We think that it had such power. It is held in this State that a corporation unless prohibited may purchase its own stock, ( Dupee v. Boston Water Power Co. 114 Mass. 37 ,) and we see nothing opposed to public policy in such an agreement as this with corporations like this. If honestly carried out by the directors it tends to secure a trustworthy body of stockholders, from which those having the care and management of the affairs of the corporation naturally would be selected. It certainly cannot be contrary to public policy that the managers of this and similar institutions should be persons of skill, who possess the confidence of the public, and the restraint upon alienation is no greater than is often agreed to.
In England it is not unusual to find in the deeds of settlement or articles of association under which corporations or joint stock companies have been organized, and which correspond to the charter and by-laws here, provisions requiring the stockholder, in case he wishes to transfer his stock, to offer it to the directors, or to submit to them the name of the transferee for approval. Bargate v. Shortridge, 5 H. L. Cas. 297. Poole v. Middleton, 29 Beav. 646. Chappell's case, L. R. 6 Ch. 902. Ex parte Penney, L. R. 8 Ch. 446. Moffatt v. Farquhar, 7 Ch. 591. No objection seems to have been made to these provisions.
In this State the Legislature in numerous instances has provided in the charters of corporations like this, that the shares shall be transferable according to such rules and regulations as the stockholders shall establish, and not otherwise. It is hardly possible that the Legislature was ignorant of the construction which has been put upon the power thus conferred, and which in the case of the first corporation of the kind chartered in this Commonwealth, the Massachusetts Hospital Life Insurance Company, (St. 1818, c. 180,) was shown, it is said, by the adoption of by-laws from which those in this case were copied. It is true that this charter contains no provision in regard to by-laws, or to the transfer of shares. But the policy of the Legislature cannot be affected by such an omission, in view of the fact that many of the charters since granted contain this provision.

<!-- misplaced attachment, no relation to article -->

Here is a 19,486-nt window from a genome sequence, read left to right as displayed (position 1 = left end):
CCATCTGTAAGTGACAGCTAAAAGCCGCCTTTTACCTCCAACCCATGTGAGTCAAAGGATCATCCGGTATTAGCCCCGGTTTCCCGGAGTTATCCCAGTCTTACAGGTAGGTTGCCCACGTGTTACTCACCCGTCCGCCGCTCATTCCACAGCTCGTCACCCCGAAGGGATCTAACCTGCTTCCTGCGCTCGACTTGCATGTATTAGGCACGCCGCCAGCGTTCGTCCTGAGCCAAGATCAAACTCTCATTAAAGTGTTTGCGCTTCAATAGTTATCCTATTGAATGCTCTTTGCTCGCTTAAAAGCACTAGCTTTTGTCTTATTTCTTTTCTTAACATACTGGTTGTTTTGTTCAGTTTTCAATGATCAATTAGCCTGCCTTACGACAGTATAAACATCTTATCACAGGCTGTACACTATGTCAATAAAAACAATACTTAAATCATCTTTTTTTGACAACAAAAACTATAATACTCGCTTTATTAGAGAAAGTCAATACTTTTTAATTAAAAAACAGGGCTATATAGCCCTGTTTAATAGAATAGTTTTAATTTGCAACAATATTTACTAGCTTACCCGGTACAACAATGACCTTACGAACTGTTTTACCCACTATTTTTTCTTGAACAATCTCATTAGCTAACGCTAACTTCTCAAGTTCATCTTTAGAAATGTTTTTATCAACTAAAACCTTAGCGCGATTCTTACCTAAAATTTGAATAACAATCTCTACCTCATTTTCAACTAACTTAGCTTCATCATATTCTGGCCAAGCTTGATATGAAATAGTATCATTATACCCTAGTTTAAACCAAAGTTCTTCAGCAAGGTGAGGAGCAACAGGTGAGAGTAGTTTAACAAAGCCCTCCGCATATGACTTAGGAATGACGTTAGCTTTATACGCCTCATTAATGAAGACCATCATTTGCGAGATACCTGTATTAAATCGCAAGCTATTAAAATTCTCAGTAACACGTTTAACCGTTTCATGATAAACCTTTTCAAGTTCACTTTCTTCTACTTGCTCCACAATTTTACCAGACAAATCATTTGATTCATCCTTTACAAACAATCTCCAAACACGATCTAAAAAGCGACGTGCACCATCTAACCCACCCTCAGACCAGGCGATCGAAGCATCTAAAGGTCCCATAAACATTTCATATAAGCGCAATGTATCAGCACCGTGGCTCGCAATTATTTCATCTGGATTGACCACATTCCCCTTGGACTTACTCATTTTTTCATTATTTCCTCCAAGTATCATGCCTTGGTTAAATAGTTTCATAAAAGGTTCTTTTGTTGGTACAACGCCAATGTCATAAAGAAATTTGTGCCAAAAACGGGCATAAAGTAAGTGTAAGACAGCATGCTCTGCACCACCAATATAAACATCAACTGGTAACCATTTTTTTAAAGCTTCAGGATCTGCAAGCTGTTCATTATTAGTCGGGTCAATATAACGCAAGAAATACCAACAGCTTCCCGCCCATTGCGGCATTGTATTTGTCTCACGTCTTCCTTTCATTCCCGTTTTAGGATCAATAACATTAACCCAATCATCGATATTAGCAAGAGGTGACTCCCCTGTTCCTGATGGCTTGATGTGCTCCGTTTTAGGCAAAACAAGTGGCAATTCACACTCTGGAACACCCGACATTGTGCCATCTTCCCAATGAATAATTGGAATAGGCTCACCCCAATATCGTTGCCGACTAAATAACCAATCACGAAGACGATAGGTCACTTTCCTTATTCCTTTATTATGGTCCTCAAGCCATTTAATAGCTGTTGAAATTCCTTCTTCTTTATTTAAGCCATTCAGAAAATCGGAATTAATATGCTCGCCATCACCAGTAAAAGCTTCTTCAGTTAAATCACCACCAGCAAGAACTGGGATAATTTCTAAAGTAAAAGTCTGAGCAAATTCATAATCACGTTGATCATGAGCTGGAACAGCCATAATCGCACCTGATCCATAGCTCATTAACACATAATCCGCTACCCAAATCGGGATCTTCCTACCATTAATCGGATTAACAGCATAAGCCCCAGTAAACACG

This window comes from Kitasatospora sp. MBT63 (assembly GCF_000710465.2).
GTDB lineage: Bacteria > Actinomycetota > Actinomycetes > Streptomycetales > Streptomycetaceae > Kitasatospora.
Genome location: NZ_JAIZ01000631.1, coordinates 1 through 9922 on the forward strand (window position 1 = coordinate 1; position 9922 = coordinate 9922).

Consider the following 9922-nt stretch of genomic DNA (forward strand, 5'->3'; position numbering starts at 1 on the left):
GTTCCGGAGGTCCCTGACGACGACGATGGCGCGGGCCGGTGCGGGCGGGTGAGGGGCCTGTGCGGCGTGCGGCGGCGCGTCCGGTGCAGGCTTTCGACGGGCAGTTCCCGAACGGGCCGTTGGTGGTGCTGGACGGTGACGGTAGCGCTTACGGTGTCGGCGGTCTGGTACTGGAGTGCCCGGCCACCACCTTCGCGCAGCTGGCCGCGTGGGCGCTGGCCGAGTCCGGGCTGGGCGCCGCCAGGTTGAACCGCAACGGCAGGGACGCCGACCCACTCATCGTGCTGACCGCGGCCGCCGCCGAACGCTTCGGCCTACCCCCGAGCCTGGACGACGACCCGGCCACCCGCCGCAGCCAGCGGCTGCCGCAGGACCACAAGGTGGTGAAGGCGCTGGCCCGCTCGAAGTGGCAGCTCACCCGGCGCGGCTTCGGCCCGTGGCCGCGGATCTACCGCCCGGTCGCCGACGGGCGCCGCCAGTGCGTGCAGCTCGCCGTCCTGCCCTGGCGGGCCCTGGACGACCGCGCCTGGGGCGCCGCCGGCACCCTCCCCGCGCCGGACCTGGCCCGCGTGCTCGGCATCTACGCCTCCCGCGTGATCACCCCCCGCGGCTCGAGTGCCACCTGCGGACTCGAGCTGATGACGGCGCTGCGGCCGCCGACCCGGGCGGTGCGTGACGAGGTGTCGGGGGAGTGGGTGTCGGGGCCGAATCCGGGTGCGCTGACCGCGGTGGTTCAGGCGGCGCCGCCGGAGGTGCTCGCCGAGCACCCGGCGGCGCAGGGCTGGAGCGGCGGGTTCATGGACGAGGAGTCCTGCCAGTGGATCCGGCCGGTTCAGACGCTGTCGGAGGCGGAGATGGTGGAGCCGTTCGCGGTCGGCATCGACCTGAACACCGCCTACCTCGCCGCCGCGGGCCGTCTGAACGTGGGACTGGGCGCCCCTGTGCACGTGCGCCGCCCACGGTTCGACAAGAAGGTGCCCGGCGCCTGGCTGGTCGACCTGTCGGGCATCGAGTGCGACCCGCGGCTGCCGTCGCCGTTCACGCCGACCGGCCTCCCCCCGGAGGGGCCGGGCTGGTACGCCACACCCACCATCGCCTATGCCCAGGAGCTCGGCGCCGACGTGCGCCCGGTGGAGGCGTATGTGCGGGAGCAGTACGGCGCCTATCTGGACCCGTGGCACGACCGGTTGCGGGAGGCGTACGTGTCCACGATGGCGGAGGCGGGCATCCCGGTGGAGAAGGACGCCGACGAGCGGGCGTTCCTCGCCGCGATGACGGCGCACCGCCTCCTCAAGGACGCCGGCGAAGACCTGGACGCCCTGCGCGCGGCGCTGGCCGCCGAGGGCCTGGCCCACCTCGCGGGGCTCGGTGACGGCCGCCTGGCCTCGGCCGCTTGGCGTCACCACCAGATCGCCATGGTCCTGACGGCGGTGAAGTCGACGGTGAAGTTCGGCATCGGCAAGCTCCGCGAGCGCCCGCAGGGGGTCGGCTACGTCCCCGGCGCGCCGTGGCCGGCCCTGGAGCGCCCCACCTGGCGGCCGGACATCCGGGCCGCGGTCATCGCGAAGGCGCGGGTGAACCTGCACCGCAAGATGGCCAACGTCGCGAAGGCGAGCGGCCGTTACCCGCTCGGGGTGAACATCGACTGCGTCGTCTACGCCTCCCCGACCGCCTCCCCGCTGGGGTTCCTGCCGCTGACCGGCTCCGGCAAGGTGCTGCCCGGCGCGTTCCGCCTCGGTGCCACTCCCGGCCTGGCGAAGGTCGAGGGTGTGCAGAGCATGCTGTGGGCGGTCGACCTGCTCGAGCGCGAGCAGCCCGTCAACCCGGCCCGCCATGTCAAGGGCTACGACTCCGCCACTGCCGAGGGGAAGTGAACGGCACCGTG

Neither do we think that the agreement is void for the reason